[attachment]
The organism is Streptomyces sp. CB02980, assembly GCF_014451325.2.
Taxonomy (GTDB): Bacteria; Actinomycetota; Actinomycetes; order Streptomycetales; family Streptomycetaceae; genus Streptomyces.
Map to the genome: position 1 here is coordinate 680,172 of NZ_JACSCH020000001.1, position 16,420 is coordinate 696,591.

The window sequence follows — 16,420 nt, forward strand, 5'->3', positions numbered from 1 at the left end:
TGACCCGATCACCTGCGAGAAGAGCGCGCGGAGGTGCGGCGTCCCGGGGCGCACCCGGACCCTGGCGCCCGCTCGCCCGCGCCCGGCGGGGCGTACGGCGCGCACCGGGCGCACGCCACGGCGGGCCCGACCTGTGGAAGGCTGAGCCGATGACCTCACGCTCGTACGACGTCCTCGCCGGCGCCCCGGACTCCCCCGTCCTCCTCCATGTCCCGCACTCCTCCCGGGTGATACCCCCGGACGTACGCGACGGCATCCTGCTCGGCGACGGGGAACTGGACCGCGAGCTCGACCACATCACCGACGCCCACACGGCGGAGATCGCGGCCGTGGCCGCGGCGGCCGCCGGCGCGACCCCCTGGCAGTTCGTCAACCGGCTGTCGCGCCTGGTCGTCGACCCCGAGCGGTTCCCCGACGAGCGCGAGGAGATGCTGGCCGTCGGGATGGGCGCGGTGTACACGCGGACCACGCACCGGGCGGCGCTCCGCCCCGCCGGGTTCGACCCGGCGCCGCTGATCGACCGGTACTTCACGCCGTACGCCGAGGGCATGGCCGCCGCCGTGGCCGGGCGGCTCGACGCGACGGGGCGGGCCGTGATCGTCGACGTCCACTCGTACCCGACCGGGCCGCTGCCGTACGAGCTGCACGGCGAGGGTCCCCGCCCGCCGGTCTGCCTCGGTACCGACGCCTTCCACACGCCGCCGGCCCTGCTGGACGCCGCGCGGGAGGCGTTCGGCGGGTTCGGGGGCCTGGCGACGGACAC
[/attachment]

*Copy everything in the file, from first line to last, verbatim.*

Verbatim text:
The organism is Streptomyces sp. CB02980, assembly GCF_014451325.2.
Taxonomy (GTDB): Bacteria; Actinomycetota; Actinomycetes; order Streptomycetales; family Streptomycetaceae; genus Streptomyces.
Map to the genome: position 1 here is coordinate 680,172 of NZ_JACSCH020000001.1, position 16,420 is coordinate 696,591.

The window sequence follows — 16,420 nt, forward strand, 5'->3', positions numbered from 1 at the left end:
TGACCCGATCACCTGCGAGAAGAGCGCGCGGAGGTGCGGCGTCCCGGGGCGCACCCGGACCCTGGCGCCCGCTCGCCCGCGCCCGGCGGGGCGTACGGCGCGCACCGGGCGCACGCCACGGCGGGCCCGACCTGTGGAAGGCTGAGCCGATGACCTCACGCTCGTACGACGTCCTCGCCGGCGCCCCGGACTCCCCCGTCCTCCTCCATGTCCCGCACTCCTCCCGGGTGATACCCCCGGACGTACGCGACGGCATCCTGCTCGGCGACGGGGAACTGGACCGCGAGCTCGACCACATCACCGACGCCCACACGGCGGAGATCGCGGCCGTGGCCGCGGCGGCCGCCGGCGCGACCCCCTGGCAGTTCGTCAACCGGCTGTCGCGCCTGGTCGTCGACCCCGAGCGGTTCCCCGACGAGCGCGAGGAGATGCTGGCCGTCGGGATGGGCGCGGTGTACACGCGGACCACGCACCGGGCGGCGCTCCGCCCCGCCGGGTTCGACCCGGCGCCGCTGATCGACCGGTACTTCACGCCGTACGCCGAGGGCATGGCCGCCGCCGTGGCCGGGCGGCTCGACGCGACGGGGCGGGCCGTGATCGTCGACGTCCACTCGTACCCGACCGGGCCGCTGCCGTACGAGCTGCACGGCGAGGGTCCCCGCCCGCCGGTCTGCCTCGGTACCGACGCCTTCCACACGCCGCCGGCCCTGCTGGACGCCGCGCGGGAGGCGTTCGGCGGGTTCGGGGGCCTGGCGACGGACAC